Cheaper Solo Recording

Discussion in 'Microphones (live or studio)' started by ludu900, Nov 5, 2008.

  • AT5047

    The New AT5047 Premier Studio Microphone Purity Transformed

  1. ludu900

    ludu900 Guest

    I have been trying to record using a mic and a quarter inch to eigth inch converter. I am attempting to record a piano, guitar, drums, and vocals seperately to get a semi-decent demo. I have not been getting very good results. I am basically looking for a mic that i can use with my computer and without having to spend over 200 or purchase an interface. Does something like this exist and if it does where could i find it?
  2. RemyRAD

    RemyRAD Member

    Sep 26, 2005
    Here's some real advice. You need a single decent microphone like a Shure SM57. Then you need a USB audio interface that can accommodate at least 1 XLR professional microphone input. So you are looking at a total of $250. The audio interface will include a quality piece of software such as Cuebase LE, Cakewalk, something like that. You see, you need a minimum of a few certain factors to make an acceptable demo. The microphone input on a computer is designed for a multimedia headset so that you can make Internet chat calls, talk to your friends, etc.. It really can't be taken seriously for anything else. And because of its completely different kind of configuration, they can actually damage a quality microphone. So don't go there. Go talk to your local music store.

    "yes I want to make a cheap demo that will influence my entire careers success or failure for $200." And so when you hear some real demos by people that really care about getting work, what Will you think?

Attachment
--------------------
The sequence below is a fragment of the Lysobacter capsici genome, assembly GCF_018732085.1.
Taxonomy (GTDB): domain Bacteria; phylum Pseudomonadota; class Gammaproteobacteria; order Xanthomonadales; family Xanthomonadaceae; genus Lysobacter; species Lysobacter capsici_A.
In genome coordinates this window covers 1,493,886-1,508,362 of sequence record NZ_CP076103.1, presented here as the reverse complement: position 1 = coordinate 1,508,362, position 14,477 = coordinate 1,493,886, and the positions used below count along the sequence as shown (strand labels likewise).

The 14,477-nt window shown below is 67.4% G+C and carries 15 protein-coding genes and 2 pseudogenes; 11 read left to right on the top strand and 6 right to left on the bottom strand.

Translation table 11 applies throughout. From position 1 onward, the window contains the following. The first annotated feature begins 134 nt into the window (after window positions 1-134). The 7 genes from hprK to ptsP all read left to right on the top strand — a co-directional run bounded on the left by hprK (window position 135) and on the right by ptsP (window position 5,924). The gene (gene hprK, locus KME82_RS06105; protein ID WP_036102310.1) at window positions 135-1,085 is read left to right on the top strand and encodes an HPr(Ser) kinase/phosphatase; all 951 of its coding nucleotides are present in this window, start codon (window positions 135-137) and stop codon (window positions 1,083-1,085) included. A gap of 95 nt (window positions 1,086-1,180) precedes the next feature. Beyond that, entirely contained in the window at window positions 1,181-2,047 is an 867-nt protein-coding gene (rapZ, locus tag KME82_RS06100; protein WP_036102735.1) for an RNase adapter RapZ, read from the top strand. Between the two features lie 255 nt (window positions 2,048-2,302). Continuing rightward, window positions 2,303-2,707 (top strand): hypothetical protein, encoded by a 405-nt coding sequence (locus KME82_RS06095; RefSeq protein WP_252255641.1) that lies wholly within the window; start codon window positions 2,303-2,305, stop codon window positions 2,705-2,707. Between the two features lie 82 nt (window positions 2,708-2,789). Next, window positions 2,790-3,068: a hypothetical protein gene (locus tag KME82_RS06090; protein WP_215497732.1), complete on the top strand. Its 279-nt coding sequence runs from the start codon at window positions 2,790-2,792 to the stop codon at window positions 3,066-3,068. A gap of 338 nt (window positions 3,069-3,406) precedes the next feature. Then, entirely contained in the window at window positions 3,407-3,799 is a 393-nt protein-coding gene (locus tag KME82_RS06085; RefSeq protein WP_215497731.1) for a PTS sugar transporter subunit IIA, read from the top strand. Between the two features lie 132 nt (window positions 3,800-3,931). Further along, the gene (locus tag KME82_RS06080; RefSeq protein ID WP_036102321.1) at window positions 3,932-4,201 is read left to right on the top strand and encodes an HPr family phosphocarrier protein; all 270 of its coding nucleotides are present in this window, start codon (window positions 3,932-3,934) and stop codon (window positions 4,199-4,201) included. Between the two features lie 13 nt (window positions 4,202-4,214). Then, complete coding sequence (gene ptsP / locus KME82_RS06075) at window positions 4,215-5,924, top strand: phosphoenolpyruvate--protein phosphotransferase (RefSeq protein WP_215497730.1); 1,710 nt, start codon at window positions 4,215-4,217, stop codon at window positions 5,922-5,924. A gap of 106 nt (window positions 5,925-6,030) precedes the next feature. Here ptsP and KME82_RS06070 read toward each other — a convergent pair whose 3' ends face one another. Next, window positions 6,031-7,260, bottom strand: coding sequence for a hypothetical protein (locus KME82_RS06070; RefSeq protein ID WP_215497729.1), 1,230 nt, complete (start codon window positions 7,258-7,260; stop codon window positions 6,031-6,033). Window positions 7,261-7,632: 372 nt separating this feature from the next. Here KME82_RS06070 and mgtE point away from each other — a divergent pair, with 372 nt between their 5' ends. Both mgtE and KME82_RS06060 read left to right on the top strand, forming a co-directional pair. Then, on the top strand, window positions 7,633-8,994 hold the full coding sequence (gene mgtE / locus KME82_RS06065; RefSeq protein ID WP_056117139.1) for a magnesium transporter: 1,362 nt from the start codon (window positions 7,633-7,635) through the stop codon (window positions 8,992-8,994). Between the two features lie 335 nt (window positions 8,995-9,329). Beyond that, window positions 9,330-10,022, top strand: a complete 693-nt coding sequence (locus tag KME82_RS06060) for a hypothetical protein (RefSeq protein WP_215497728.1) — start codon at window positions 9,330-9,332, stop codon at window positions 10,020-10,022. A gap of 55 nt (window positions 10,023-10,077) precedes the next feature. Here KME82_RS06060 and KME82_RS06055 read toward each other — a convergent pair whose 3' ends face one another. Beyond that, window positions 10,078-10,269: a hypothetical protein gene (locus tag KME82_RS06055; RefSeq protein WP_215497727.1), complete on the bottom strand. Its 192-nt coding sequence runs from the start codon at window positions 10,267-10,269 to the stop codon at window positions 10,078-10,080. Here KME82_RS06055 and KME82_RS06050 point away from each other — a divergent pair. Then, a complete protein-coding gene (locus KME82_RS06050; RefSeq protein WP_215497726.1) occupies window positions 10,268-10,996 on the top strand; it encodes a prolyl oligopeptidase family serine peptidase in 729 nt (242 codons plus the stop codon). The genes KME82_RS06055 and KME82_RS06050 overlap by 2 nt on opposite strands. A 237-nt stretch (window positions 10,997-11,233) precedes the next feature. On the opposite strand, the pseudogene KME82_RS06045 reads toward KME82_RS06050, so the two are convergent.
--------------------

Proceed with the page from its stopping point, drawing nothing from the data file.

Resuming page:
I spent $250 for my system in 1970 one I was 14.
    Ms. Remy Ann David
  3. GeckoMusic

    GeckoMusic Guest

    $200? You could book a 7 hour session in my neck of the woods. If you want a good demo, I would recommend getting your parts wired at home then go to a studio. Let an engineer record you with all the right gear, and more importantly, experience.
  4. Greener

    Greener Guest

    I may be taking this the wrong way. But I read what you typed here as.

    You could hook a 7 hour session in my neck of the woods for $200. If you want a good high, I would recommend getting your parts wired at home then go to a studio. Let an engineer do you with all the right gear and more importantly. Experience.
  5. GeckoMusic

    GeckoMusic Guest

    lol. who know pro's and ho's were so closely related?
  6. Greener

    Greener Guest

    I was thinking drugs.
  7. ludu900

    ludu900 Guest

    So if i used the things u said remy would u recomend recording all four things at once or doing it individually??
    I have been to two different studios and each of them have done it individually but i have heard from some people all together is better.
  8. GeckoMusic

    GeckoMusic Guest

    From a performance standpoint, recording all musicians at the same time in the same room is almost always superior. However, for editing, it is nice to have the isolation that individual recording provides.

    Track bleed from having the whole group in the same room can make editing impossible. If you have your parts down, that's not an issue, but if you are improvising... you better like what you track.

    In my experiance the best tracks are the ones with the musicians playing in the same room where they can feed off each other. However each group will be different. Some projects end up better tracked in separate rooms with just head phones connecting them. It depends on what the musicians are used to, and how well they know the parts.

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